There are simple things we can implement to feel spiritually sound. There is much joy in giving back to society, points out Pillai. On introspection, it makes us grateful for what we have and the things we have taken for granted.  

In his view, “Donating money, giving time, resources or teaching someone a skill can help you to connect with your community and with yourself in ways you can’t imagine. This in turn will lead to spiritual wellness on a large scale.” 

Moulding thought and action 

Born into what she calls a spiritually inclined family, Sumaa Tekur says her inner journey started very early in life but gained momentum later as she started travelling alone and visiting 18 countries. It brought her to experiences and people on a similar journey, and gave her opportunities for learning, reflecting and giving time to construct her own framework of spirituality.  

She says, “When we bring greater awareness to our thoughts, actions and feelings, and start moulding them in the desired way, we feel healthier in mind, body and spirit. I call this ‘good spiritual health’, which brings our internal and external life into alignment. Through this alignment, we gain the strength to address any change that comes our way.”  

Spiritual wellbeing is not the absence of problems, stress and confusion. It is knowing that we are capable of dealing with them, stresses Tekur.  

Look within 

A good way to start a spiritual exploration would be to ask yourself these three questions:  

  1. What am I doing for my body?  

(It could be any of these: from walking barefoot on grass for ten minutes a day, practising for a marathon, or stretching and folding the body on a mat)  

      2. What am I doing for my mind?  

(Journal writing, reflective writing, introspection, meditation) 

    3. What am I doing for my creative spirit?  

(Engaging oneself in music, poetry, art, dance, cooking, designing)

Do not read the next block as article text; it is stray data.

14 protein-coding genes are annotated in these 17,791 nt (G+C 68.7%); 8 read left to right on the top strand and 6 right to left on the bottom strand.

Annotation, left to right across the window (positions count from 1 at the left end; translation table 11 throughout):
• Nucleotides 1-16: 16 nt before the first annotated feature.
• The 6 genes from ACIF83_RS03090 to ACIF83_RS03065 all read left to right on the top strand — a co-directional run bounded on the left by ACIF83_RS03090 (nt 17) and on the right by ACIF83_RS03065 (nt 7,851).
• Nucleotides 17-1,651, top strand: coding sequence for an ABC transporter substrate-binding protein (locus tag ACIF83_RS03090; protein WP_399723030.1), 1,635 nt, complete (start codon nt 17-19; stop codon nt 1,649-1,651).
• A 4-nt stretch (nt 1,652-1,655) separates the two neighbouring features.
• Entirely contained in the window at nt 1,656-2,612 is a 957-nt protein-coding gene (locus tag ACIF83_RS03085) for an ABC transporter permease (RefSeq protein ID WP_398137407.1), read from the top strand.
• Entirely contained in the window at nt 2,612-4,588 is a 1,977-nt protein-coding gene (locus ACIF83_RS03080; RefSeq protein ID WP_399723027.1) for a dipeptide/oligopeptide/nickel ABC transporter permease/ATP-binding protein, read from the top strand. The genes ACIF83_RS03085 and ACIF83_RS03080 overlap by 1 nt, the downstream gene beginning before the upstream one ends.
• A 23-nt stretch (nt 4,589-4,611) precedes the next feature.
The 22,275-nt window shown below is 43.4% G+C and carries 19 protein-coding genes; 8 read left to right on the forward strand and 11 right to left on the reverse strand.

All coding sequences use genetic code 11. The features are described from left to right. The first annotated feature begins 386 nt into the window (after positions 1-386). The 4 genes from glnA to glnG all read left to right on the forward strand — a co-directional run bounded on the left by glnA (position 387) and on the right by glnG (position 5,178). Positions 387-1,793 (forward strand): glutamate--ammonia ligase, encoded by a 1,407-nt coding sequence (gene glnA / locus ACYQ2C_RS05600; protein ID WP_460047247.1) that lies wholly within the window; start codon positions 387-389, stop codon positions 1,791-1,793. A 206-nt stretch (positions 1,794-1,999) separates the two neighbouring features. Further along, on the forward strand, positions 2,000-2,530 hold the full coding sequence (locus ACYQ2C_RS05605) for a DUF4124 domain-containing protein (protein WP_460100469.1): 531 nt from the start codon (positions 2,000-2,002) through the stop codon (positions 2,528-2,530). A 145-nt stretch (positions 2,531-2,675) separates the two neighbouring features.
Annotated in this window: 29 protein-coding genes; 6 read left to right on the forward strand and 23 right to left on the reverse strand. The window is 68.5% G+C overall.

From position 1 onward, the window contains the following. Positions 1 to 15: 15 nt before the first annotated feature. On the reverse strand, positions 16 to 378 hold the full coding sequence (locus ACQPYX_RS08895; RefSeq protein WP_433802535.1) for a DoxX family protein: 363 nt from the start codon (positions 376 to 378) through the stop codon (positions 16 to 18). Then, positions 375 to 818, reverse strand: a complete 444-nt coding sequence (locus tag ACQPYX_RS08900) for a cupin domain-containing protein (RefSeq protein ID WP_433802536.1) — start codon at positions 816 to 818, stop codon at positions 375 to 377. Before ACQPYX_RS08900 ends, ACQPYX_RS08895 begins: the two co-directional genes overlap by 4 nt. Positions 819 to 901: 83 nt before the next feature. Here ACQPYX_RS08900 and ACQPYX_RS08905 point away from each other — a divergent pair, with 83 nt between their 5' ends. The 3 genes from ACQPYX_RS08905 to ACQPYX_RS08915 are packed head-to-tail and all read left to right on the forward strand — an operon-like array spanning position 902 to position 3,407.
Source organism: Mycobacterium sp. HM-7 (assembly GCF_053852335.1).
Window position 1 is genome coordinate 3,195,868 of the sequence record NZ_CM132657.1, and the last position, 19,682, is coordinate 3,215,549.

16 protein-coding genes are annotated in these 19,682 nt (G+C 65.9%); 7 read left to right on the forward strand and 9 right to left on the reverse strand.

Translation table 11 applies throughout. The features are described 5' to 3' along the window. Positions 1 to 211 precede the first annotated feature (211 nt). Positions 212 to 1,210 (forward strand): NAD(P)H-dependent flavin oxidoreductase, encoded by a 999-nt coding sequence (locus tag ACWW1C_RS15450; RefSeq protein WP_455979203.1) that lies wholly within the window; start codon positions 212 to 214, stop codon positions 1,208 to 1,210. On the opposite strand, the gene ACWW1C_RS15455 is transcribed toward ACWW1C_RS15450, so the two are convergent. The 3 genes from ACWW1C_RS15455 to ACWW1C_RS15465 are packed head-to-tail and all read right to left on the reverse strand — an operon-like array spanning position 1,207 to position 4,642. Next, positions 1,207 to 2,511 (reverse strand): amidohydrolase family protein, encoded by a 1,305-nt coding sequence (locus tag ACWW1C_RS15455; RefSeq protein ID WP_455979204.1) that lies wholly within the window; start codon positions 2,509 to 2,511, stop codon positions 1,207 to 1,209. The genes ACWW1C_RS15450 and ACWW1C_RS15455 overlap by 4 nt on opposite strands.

If she feels she is not benefiting from any new practice she takes up on her spiritual journey, Tekur says she is not afraid to let go of it and move on. “Every spiritual practice is deeply personal. Some may work for me, and some others may not. I have to keep an open mind and experiment before I integrate it into my daily life.”   

Being ‘spiritually sufficient’ 

Dr Kumarr of Gurugram uses the concept of ‘spiritual sufficiency’ to guide her clients.  

We often ask ourselves contemplative questions to which we do not have an immediate answer. “Being able to find the answers to these questions, working towards the solution, and applying it to your life – that is what ‘spiritual sufficiency’ is all about.”  

  1. Who am I and what am I meant to do in this life?  
  2. How can I be free from worries and struggles of life? 
  3. What can I do to make my life beautiful?  
  4. How can I overcome the issues in my relationships?  

“When you are able to connect with your inner self for guidance and once you take full responsibility for your life [so as] to bring about a [positive] change for yourself and others [in your ambit], you are stepping towards being spiritually sufficient,” Dr Kumarr explains. 

Different for different people 

Her emphatic words are noteworthy. “Everyone’s spiritual development is different and unique. The most important thing is to remember that spirituality is a journey and not a [competitive] race or a destination.”